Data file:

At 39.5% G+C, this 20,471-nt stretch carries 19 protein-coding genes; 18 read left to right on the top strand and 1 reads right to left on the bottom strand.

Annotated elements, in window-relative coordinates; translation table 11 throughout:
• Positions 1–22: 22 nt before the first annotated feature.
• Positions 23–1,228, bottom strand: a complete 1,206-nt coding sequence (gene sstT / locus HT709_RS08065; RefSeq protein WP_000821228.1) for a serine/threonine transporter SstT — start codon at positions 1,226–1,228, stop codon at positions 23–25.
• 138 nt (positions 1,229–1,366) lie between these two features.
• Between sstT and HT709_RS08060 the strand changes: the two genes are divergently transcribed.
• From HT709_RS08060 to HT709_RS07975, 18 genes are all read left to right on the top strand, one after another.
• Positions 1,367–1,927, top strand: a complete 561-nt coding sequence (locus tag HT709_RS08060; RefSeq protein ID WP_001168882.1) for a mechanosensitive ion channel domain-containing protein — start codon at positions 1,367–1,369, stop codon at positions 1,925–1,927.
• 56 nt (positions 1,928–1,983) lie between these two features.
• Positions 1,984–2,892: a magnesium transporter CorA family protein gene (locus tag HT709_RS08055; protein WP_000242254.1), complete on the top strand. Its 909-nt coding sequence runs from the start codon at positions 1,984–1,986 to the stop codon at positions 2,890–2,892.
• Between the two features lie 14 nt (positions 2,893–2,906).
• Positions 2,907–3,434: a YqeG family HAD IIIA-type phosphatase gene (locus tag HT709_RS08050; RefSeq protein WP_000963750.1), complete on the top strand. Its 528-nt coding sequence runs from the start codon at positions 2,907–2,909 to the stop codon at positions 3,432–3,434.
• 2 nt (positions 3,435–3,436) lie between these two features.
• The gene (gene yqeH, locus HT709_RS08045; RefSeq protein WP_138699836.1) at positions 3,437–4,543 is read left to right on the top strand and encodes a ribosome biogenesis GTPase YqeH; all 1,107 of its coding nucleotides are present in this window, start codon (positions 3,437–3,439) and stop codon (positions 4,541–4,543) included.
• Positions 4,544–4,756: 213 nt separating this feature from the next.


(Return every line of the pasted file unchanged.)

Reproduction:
At 39.5% G+C, this 20,471-nt stretch carries 19 protein-coding genes; 18 read left to right on the top strand and 1 reads right to left on the bottom strand.

Annotated elements, in window-relative coordinates; translation table 11 throughout:
• Positions 1–22: 22 nt before the first annotated feature.
• Positions 23–1,228, bottom strand: a complete 1,206-nt coding sequence (gene sstT / locus HT709_RS08065; RefSeq protein WP_000821228.1) for a serine/threonine transporter SstT — start codon at positions 1,226–1,228, stop codon at positions 23–25.
• 138 nt (positions 1,229–1,366) lie between these two features.
• Between sstT and HT709_RS08060 the strand changes: the two genes are divergently transcribed.
• From HT709_RS08060 to HT709_RS07975, 18 genes are all read left to right on the top strand, one after another.
• Positions 1,367–1,927, top strand: a complete 561-nt coding sequence (locus tag HT709_RS08060; RefSeq protein ID WP_001168882.1) for a mechanosensitive ion channel domain-containing protein — start codon at positions 1,367–1,369, stop codon at positions 1,925–1,927.
• 56 nt (positions 1,928–1,983) lie between these two features.
• Positions 1,984–2,892: a magnesium transporter CorA family protein gene (locus tag HT709_RS08055; protein WP_000242254.1), complete on the top strand. Its 909-nt coding sequence runs from the start codon at positions 1,984–1,986 to the stop codon at positions 2,890–2,892.
• Between the two features lie 14 nt (positions 2,893–2,906).
• Positions 2,907–3,434: a YqeG family HAD IIIA-type phosphatase gene (locus tag HT709_RS08050; RefSeq protein WP_000963750.1), complete on the top strand. Its 528-nt coding sequence runs from the start codon at positions 2,907–2,909 to the stop codon at positions 3,432–3,434.
• 2 nt (positions 3,435–3,436) lie between these two features.
• The gene (gene yqeH, locus HT709_RS08045; RefSeq protein WP_138699836.1) at positions 3,437–4,543 is read left to right on the top strand and encodes a ribosome biogenesis GTPase YqeH; all 1,107 of its coding nucleotides are present in this window, start codon (positions 3,437–3,439) and stop codon (positions 4,541–4,543) included.
• Positions 4,544–4,756: 213 nt separating this feature from the next.